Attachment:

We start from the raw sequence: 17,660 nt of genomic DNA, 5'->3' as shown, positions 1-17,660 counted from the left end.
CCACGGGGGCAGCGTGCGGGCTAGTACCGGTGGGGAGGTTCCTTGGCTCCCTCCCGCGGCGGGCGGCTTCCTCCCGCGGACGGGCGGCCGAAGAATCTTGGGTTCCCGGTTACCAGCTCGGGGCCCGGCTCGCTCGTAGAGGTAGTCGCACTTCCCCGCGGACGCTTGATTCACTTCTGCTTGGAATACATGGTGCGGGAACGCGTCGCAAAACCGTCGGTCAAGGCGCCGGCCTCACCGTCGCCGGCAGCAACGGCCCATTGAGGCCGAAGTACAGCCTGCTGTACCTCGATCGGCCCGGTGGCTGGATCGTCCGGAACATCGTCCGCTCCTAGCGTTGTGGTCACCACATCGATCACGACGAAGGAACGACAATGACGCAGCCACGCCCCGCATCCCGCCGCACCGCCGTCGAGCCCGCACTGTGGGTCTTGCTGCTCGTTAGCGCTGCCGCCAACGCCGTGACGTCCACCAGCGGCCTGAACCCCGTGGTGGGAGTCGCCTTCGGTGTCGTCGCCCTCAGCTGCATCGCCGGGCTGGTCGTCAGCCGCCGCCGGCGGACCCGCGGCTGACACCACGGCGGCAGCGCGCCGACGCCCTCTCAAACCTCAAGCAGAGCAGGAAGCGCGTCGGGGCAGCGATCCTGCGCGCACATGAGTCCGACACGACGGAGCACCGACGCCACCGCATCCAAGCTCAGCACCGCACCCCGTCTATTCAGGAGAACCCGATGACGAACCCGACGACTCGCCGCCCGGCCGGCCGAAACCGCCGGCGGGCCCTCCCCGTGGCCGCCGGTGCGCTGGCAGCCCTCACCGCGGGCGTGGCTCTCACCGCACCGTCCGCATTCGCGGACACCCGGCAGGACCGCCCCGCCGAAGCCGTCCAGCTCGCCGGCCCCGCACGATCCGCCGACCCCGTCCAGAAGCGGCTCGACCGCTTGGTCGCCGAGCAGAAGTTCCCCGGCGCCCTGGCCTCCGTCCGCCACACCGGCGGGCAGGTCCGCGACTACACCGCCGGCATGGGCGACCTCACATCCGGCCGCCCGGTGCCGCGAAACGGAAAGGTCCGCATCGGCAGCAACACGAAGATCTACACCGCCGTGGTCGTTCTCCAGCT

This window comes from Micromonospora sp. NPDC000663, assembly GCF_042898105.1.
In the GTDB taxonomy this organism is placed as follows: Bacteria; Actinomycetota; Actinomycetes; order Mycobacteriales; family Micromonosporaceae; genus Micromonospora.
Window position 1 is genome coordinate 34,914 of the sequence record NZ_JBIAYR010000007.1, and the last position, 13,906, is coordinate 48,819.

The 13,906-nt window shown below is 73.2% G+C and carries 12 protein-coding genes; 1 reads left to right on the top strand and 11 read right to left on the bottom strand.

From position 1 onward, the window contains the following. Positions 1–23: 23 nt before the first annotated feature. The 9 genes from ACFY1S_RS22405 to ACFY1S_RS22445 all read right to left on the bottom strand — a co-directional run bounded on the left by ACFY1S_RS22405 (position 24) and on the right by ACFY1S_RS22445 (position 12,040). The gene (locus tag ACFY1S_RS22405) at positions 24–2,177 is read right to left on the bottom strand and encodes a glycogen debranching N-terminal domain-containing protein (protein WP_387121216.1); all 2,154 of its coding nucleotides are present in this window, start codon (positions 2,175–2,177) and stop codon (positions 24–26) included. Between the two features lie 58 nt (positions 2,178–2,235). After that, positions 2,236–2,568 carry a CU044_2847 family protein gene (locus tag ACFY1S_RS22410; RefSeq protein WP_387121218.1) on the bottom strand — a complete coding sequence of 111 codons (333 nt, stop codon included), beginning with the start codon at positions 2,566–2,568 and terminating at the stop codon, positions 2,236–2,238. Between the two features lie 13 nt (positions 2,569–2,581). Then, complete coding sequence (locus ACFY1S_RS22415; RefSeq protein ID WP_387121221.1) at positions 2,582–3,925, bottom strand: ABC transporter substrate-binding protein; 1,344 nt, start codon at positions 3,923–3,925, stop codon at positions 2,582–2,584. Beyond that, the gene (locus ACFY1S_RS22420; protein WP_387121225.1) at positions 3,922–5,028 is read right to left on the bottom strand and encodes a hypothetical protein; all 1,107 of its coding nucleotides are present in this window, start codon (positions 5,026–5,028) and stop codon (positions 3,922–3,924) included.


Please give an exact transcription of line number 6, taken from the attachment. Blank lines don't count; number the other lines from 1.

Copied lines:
The 13,906-nt window shown below is 73.2% G+C and carries 12 protein-coding genes; 1 reads left to right on the top strand and 11 read right to left on the bottom strand.